Across the road was a large shopping Mall. We needed some more local cash so went across there to find an ATM. This could have been anywhere in the world with international brand shops such as Zara, H&M, Mango and many others. We got some money and returned to the bus in time to be taken off to
Foyer of Opera House
lunch in the Hotel Siberia. Again, this consisted of four courses, salad, soup, main course and dessert. This was on an upper floor with good views over the city.
After lunch we had about a 45 minute drive outside of the city, to a Railway Museum. The clouds were gathering and threatening rain which started as we were walking to inspect the trains.There were many engines and carriages here. We were taken inside some special ones, a hospital train which had been used to help people in remote areas, which was fully equipped with an operating theatre, though primitive, but it contained sterilisation equipment and nurses quarters. Another carriage was used as a prison train to transport those poor souls who were sent to Siberia, This was pretty grim with locked cages containing up to six bunks in small barred cabins. We also inspected a carriage used in the early part of the 20th
century for 2nd
and then fourth class passengers. Not too many mod cons there. It continued to rain and Elizabeth and I became tired of walking ,so headed back to the bus. Fletcher was very interested so went on with one or two others to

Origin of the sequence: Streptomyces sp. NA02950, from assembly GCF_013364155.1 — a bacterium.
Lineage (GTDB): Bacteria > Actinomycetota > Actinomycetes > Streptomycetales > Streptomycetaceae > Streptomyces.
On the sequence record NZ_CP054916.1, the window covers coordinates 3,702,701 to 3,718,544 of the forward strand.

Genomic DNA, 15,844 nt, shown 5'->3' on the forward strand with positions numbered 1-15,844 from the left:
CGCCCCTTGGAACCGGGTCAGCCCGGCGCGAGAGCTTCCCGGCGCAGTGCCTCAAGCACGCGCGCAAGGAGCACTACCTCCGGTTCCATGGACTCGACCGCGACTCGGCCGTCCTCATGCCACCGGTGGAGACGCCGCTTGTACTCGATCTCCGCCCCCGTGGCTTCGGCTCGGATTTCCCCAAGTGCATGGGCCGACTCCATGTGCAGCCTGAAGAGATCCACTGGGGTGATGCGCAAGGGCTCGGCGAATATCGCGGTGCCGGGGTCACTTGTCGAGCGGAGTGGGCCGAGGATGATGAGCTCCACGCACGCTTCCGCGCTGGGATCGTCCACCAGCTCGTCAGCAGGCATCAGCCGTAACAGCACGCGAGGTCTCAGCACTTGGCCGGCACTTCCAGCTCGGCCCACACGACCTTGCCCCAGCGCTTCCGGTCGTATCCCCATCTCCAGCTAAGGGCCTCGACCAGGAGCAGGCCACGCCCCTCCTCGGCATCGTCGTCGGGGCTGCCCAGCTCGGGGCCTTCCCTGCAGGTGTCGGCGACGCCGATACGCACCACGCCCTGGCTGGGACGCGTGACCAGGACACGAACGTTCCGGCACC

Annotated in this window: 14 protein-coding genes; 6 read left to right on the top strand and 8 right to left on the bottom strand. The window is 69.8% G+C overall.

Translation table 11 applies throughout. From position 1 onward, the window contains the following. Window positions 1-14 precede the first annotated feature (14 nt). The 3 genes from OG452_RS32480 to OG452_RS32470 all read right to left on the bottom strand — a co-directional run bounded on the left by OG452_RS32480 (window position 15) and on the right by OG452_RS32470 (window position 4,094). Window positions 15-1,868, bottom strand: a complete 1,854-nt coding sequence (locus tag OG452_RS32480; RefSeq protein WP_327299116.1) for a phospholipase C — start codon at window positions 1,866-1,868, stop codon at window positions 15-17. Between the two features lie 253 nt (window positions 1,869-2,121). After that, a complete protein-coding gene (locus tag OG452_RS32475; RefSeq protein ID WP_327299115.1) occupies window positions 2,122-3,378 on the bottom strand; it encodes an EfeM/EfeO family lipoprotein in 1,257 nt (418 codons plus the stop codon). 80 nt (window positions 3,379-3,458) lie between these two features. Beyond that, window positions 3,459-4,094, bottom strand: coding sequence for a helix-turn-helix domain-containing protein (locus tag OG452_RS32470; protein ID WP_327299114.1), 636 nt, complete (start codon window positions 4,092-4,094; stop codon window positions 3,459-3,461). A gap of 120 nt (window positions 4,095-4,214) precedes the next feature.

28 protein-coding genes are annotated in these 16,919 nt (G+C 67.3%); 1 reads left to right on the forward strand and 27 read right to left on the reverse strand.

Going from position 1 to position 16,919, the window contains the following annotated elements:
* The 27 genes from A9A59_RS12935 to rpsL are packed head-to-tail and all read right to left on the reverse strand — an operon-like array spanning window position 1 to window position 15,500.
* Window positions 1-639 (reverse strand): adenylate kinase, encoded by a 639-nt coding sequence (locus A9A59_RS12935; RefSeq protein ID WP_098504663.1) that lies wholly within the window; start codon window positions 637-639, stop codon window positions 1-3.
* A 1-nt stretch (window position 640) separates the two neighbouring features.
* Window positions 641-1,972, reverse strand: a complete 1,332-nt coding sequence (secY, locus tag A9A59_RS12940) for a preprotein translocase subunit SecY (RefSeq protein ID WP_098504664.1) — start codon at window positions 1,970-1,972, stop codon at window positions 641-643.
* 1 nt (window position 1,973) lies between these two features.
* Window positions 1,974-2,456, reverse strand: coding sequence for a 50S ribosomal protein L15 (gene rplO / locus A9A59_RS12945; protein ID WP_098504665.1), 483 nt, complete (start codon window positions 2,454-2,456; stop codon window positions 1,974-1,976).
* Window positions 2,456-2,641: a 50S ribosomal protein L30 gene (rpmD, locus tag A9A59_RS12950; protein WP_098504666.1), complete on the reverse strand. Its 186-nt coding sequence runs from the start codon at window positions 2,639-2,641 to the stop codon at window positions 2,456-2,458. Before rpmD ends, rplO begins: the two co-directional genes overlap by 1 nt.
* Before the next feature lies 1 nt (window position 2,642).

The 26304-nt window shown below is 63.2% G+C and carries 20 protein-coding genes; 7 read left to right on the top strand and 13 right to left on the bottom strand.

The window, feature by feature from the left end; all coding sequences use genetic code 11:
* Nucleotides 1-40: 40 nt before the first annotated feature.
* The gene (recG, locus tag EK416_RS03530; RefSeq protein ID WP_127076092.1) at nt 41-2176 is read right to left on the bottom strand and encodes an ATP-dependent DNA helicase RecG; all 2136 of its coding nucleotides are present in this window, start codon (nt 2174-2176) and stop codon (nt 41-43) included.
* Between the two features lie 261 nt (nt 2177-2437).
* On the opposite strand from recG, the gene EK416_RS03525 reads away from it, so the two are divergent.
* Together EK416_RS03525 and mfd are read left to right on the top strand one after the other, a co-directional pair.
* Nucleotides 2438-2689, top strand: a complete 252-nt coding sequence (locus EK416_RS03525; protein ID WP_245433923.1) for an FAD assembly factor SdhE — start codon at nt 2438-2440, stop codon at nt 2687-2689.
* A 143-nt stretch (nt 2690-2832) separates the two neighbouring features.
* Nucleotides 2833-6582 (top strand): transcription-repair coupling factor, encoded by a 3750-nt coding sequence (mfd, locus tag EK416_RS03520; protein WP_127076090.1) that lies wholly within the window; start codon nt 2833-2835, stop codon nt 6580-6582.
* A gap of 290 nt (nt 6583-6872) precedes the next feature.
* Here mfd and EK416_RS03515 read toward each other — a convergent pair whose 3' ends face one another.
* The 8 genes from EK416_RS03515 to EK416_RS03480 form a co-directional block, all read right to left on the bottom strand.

Opera house and garden
see snow plough trains and became a “ driver” in a V.I.Lenin engine built in 1933.
Then it was back to the city and to the River Ob. This large river runs north into the Arctic sea. It was a main means of transport before rail and is still in use today. We headed to a river port and boarded a boat which took us on an hour’s cruise up and down the river, Unfortunately, the heavens opened again just as we were leaving shore, but it proved to be a passing shower, and as they were providing free bubbly we enjoyed sitting on the top deck watching the scenery pass by. The Italian and Spanish mobs were carousing on deck with much singing and dancing, so all enjoyed the champagne!!
Back on dry land, we headed for the city square again and Natalia took us to a small souvenir shop. There were the usual Russian trinkets, Matroushka dolls, icons, lacquer wear etc. Nothing caught our eye, though. We walked through a local Metro station to get back to the square and this was decorated with rows of photos of famous Russian Marshalls. Quite striking Then it was
a short walk to the Marriot Hotel for dinner. This was a buffet and I enjoyed the fish soup and the baked salmon accompanied by Caesar salad and baked potatoes. Some nice cake for dessert. Well satisfied we were delivered back to the train about 9pm Natalia and Elena were at the door of our carriage to welcome us. They are our attendants, who turn down our beds, bring us coffee in the morning and generally look after us. They are friendly ladies!! We left Novosibirsk at 9-45 and it did not take long for us to change and settle into our narrow beds for a good night’s sleep while the train sped deeper into Siberian territory.